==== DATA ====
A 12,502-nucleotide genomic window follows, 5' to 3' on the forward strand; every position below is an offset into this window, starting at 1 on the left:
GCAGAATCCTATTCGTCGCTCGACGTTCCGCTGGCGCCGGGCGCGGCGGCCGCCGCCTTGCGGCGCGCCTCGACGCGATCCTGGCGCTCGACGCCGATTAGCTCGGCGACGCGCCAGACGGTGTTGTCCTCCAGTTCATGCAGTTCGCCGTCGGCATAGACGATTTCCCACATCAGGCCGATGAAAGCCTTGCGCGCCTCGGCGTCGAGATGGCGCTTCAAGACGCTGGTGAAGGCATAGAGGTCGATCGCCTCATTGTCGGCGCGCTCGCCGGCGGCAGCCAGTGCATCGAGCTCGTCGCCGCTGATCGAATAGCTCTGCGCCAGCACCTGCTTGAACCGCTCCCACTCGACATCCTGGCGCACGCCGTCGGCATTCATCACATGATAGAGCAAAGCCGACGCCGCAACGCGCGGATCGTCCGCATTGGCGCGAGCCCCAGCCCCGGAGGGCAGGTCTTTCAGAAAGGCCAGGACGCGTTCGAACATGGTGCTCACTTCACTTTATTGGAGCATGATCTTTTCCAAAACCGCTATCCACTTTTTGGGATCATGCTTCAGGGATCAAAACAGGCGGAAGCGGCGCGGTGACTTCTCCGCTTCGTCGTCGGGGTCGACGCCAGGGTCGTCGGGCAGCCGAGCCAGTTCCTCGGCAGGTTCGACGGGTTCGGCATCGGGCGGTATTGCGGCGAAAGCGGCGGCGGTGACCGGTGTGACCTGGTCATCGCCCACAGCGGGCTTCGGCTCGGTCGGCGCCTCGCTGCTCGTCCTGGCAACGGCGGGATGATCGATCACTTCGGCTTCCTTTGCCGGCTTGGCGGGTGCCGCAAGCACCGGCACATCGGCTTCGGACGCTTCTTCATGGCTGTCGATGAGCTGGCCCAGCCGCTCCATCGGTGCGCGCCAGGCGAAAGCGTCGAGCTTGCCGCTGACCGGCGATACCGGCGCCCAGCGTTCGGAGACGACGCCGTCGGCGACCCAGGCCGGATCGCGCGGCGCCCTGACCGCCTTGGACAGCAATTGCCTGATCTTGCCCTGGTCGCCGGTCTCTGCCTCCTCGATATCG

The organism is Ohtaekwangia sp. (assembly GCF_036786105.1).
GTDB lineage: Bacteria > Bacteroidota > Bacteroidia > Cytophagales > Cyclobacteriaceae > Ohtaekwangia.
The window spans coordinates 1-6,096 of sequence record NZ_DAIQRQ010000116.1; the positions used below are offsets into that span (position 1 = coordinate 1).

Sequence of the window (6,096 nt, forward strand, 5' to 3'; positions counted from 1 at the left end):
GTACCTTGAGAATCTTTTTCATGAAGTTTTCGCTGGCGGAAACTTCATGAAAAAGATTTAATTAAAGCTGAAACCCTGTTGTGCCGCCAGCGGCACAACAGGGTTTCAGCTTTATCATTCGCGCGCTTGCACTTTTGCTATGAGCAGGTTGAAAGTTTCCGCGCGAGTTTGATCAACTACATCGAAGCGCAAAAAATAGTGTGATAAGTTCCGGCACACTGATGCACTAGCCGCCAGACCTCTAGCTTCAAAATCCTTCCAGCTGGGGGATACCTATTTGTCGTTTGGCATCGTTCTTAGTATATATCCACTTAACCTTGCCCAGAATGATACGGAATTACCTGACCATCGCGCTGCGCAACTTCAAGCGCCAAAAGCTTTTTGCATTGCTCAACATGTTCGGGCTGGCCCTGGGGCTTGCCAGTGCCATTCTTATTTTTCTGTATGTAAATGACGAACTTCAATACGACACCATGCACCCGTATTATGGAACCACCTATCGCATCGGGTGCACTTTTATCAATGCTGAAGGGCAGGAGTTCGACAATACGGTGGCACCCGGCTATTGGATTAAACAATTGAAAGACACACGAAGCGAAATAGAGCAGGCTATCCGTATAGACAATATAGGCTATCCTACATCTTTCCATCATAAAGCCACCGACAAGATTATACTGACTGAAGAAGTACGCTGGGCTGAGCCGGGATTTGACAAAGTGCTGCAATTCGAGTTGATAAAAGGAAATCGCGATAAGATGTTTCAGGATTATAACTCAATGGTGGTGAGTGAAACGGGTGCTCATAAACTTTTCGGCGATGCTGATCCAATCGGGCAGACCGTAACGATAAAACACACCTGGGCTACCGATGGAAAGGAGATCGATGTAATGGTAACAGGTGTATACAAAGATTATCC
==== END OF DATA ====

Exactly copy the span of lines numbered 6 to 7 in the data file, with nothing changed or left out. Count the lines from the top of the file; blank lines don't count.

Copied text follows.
Sequence of the window (6,096 nt, forward strand, 5' to 3'; positions counted from 1 at the left end):
GTACCTTGAGAATCTTTTTCATGAAGTTTTCGCTGGCGGAAACTTCATGAAAAAGATTTAATTAAAGCTGAAACCCTGTTGTGCCGCCAGCGGCACAACAGGGTTTCAGCTTTATCATTCGCGCGCTTGCACTTTTGCTATGAGCAGGTTGAAAGTTTCCGCGCGAGTTTGATCAACTACATCGAAGCGCAAAAAATAGTGTGATAAGTTCCGGCACACTGATGCACTAGCCGCCAGACCTCTAGCTTCAAAATCCTTCCAGCTGGGGGATACCTATTTGTCGTTTGGCATCGTTCTTAGTATATATCCACTTAACCTTGCCCAGAATGATACGGAATTACCTGACCATCGCGCTGCGCAACTTCAAGCGCCAAAAGCTTTTTGCATTGCTCAACATGTTCGGGCTGGCCCTGGGGCTTGCCAGTGCCATTCTTATTTTTCTGTATGTAAATGACGAACTTCAATACGACACCATGCACCCGTATTATGGAACCACCTATCGCATCGGGTGCACTTTTATCAATGCTGAAGGGCAGGAGTTCGACAATACGGTGGCACCCGGCTATTGGATTAAACAATTGAAAGACACACGAAGCGAAATAGAGCAGGCTATCCGTATAGACAATATAGGCTATCCTACATCTTTCCATCATAAAGCCACCGACAAGATTATACTGACTGAAGAAGTACGCTGGGCTGAGCCGGGATTTGACAAAGTGCTGCAATTCGAGTTGATAAAAGGAAATCGCGATAAGATGTTTCAGGATTATAACTCAATGGTGGTGAGTGAAACGGGTGCTCATAAACTTTTCGGCGATGCTGATCCAATCGGGCAGACCGTAACGATAAAACACACCTGGGCTACCGATGGAAAGGAGATCGATGTAATGGTAACAGGTGTATACAAAGATTATCC